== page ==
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The Simpsons - S14E02

Family . Comedy . Animation

When Homer can't pay for his beer, he finds alternate means for altering his consciousness. When he finally is given a beer, it puts him over the edge and into a cab home. His cab ride home is videotaped (a la HBO's Taxi Cab Confessions) and his family sees him complaining about them, the family got in the way of his dream to be a rock star. To help him get over these feelings, they send him to The Rolling Stones' Rock N' Roll Fantasy Camp. Homer, Barney, Apu and others learn how to be a rock star from the likes of Mick Jagger, Keith Richards, Elvis Costello, Lenny Kravitz, Brian Setzer, and Tom Petty. When his dream week is over, Homer is totally despondent; his rock star dream has been shattered. Mick offers him the opportunity to help them out with their upcoming benefit gig. Everyone (including Homer) thinks he is going to play on stage with the stars; the rock stars of course just want him to be their roadie. When he starts testing the microphones, he starts to steal the show, the rock stars fight back and a riot breaks out.

Episode Title: How I Spent My Strummer Vacation
Airs: 2002-11-10 at 08:00 pm
  • Ken Tucker

    Groening has created a group of characters whose personalities and motives are more vivid and detailed than the vast majority of sitcoms featuring flesh-and-blood actors.

    Entertainment Weekly Full Review
  • Richard Zoglin

    [The show] has a good deal of savvy wit.... The Simpsons, however, is strangely off-putting much of the time. The drawings are grotesque without redeeming style or charm (characters have big beady eyes, beaklike noses and spiky hair), and the animation is crude even by TV's low-grade standards.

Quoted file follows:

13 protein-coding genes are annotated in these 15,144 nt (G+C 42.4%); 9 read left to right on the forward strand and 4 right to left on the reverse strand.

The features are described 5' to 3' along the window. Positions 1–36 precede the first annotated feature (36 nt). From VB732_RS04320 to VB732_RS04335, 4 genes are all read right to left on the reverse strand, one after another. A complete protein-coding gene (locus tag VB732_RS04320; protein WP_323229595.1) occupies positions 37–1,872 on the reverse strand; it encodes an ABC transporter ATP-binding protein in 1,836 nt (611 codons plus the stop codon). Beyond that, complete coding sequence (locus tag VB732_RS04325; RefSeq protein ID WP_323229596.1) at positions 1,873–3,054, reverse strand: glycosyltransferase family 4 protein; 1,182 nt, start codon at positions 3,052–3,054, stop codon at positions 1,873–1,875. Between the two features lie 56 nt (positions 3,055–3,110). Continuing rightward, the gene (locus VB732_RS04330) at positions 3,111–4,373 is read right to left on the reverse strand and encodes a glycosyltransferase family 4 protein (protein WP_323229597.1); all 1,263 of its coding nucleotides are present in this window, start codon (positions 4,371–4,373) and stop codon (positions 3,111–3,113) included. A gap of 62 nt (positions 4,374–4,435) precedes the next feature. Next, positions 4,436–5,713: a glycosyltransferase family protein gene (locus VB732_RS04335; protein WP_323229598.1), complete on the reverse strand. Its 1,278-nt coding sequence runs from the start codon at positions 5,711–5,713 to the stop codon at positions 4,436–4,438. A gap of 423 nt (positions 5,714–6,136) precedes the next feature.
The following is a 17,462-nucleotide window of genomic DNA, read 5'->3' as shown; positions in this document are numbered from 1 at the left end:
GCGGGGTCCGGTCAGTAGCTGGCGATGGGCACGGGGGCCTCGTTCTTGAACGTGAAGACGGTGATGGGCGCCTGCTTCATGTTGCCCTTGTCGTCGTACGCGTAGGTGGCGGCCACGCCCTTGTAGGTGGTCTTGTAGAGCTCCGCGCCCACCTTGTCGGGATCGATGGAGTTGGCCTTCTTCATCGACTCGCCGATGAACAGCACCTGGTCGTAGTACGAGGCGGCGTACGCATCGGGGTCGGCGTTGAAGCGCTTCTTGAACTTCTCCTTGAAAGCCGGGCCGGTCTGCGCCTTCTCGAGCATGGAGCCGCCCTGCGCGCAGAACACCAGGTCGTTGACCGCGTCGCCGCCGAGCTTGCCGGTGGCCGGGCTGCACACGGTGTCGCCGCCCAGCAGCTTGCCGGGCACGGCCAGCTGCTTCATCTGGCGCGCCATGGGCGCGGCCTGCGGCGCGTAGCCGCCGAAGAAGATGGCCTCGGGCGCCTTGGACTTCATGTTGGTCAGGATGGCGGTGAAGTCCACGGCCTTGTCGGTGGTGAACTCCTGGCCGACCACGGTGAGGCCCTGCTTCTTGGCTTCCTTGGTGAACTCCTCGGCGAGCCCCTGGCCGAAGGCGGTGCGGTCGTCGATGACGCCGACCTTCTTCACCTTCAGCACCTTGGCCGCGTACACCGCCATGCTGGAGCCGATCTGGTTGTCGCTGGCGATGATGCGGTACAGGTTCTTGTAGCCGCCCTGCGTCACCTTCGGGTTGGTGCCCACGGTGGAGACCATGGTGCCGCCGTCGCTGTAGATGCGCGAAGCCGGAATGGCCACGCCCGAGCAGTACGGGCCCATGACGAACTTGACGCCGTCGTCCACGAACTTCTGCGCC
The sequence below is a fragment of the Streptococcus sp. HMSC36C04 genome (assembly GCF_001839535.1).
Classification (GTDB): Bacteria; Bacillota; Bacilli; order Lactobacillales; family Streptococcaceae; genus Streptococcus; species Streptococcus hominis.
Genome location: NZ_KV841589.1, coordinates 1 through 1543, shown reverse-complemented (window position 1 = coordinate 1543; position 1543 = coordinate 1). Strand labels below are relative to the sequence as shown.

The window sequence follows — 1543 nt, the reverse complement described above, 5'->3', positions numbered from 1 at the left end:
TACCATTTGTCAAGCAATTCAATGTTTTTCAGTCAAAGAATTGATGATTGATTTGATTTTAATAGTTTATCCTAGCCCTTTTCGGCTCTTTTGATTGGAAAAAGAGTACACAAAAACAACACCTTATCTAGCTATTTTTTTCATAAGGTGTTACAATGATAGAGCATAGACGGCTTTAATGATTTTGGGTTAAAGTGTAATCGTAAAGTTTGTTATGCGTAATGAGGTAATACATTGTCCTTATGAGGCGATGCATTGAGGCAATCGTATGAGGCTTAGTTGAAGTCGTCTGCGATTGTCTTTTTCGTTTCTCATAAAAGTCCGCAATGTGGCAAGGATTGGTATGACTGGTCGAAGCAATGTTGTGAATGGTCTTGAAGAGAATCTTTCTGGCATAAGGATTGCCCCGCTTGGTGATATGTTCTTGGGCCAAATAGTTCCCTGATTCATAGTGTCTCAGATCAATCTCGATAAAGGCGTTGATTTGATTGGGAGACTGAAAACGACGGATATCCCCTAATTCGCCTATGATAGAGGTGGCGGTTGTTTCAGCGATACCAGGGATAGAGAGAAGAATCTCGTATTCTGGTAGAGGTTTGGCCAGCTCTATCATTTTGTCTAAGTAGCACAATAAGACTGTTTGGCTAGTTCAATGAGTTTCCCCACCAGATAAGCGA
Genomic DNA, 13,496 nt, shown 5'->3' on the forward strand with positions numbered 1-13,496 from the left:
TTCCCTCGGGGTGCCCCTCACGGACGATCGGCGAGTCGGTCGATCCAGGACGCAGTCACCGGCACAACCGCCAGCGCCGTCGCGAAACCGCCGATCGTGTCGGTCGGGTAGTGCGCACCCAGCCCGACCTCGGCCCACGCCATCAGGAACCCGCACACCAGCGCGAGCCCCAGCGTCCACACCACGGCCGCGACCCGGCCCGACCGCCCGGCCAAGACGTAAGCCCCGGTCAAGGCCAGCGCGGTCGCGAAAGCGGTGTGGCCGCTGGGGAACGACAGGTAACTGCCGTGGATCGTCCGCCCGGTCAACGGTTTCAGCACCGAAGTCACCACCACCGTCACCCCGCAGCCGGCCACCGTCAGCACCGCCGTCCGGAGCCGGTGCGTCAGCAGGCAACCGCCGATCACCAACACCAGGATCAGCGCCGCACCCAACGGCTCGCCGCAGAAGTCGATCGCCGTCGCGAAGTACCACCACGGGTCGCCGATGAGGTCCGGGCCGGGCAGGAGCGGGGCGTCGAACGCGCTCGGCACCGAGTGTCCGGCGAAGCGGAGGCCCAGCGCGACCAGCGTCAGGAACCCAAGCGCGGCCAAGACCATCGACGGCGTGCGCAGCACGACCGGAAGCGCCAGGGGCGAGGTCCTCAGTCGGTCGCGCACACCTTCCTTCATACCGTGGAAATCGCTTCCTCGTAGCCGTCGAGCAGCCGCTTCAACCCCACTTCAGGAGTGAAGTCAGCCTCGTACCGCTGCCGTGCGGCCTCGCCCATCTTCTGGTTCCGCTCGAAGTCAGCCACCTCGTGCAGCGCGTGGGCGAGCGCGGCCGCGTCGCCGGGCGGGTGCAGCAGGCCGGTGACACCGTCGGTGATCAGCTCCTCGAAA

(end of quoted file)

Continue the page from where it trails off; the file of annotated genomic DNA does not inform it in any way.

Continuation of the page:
Time Full Review
  • Howard Rosenberg

    Easily the the best, cleverest and nuttiest arrival of the 1989-90 season is The Simpsons...It's very small-scale, but perfectly conceived and executed. What we have here from creator Matt Groening is a rare confluence -- delightful writing, pictures and voices fitting like a Matisse. [12 Jan 1990, p.F1]

    Los Angeles Times Full Review
  • John Engstrom

    "The Simpsons" is both a challenge and a delight. It's also that rarest of TV fauna, a cartoon show with levels of mirth for every brain and pair of eyes in the family. [12 Jan 1990]

    Seattle Post-Intelligencer Full Review
  • Matt Roush

    A hilarious holiday package. [15 Dec 1989, p.3D]

    USA Today Full Review
  • John J. O'Connor

    There is, admittedly, a fine line between being hilariously perceptive and just plain, even objectionably, silly. While habitually teetering on that line, 'The Simpsons' has shown a remarkable ability to come down on the right side most of the time.

    The New York Times Full Review
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